A naturally occurring growth factor called neuregulin-1 protects brain cells from damage resulting from stroke, according to an animal study conducted by researchers at Morehouse School of Medicine (MSM) and the Atlanta-based Center for Behavioral Neuroscience (CBN). The finding, reported in the online edition of Journal of Cerebral Blood Flow and Metabolism, could lead to the development of new stroke treatments.
Stroke, the third leading cause of death in adults in the United States, occurs when blood flow to the brain is interrupted. Deprived of oxygen, brain cells die within minutes, causing inflammation and further damage to tissue surrounding the site where blood flow is obstructed.
In the study, a research team led by Byron Ford, PhD, of the MSM Neuroscience Institute and Department of Anatomy and Neurobiology and CBN, examined the effects of administering neuregulin-1 to rats after surgically induced strokes. The scientists discovered the compound reduced cell death by 90 percent compared to rats that did not receive it. Neuregulin-1 also protected neurons from damage even when administered as long as 13 hours after the stroke's onset.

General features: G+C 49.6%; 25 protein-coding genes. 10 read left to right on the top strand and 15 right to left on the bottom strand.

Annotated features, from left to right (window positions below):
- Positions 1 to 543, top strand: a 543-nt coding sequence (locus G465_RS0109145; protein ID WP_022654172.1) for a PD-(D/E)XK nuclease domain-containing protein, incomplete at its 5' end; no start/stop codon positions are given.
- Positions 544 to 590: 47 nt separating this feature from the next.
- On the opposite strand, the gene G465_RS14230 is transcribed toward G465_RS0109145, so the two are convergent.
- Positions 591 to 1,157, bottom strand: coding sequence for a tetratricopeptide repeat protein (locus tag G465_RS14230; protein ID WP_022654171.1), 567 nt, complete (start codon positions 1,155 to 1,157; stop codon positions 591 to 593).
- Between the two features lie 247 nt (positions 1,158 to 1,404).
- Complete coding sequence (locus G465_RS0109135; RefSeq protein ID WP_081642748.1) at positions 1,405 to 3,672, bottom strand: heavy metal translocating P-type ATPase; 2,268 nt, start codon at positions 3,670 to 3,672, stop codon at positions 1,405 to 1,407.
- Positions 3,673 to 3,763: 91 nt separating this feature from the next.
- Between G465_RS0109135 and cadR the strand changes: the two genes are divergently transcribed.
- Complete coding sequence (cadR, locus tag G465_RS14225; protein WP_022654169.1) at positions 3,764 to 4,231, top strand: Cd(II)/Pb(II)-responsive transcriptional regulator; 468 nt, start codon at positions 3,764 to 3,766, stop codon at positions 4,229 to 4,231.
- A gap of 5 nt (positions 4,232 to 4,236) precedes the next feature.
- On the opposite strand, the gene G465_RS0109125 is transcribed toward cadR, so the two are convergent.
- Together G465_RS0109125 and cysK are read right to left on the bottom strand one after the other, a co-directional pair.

In DNA microarray analysis of the affected brain tissue, Ford and his team determined neuregulin-1 produces its protective effects by turning on or off nearly 1,000 genes that regulate cell death and inflammation. Neuregulin-1 also blocks the production of free radicals, compounds that have been implicated in cell injury and aging.
Currently, a drug called TPA is the only available stroke treatment, and must be administered within three hours of stroke onset to be effective. "The biggest potential benefit of neuregulin-1 is that its therapeutic window is much longer than TPA, potentially up to 48 hours," said Ford. "It also appears to easily cross the blood-brain barrier and does not produce any obvious side effects in rats."
Ford has filed two provisional patents for the uses of neuregulin-1 as a stPage: 1 2 Related medicine news :1
Contact: Shandra Hill Smith
Emory University Health Sciences Center
. Growth factors given with chemotherapy associated with increased risk of blood diseases2
. Growth hormone stimulators improve physical function in older adults3
. Growth-factor therapy improves endothelial cell production and mobility in arterial disease4
. Growth patterns into childhood reveal risk of coronary heart disease later in life5
. Growth hormone illegal for off-label anti-aging use, study warns6
. Conventional prognostic factors fail to explain better prostate cancer survival in most Asian men7
. Study, meta-analysis examine factors associated with death from heatstroke8
. Talking sex on the factory floor in China9
. Parents and schools, major factors in China obesity boom10
. Smoking and sleep top the list of lifestyle factors impacting oral health11
. Reducing cardiovascular disease risk factors when discontinuing hormone replacement therapy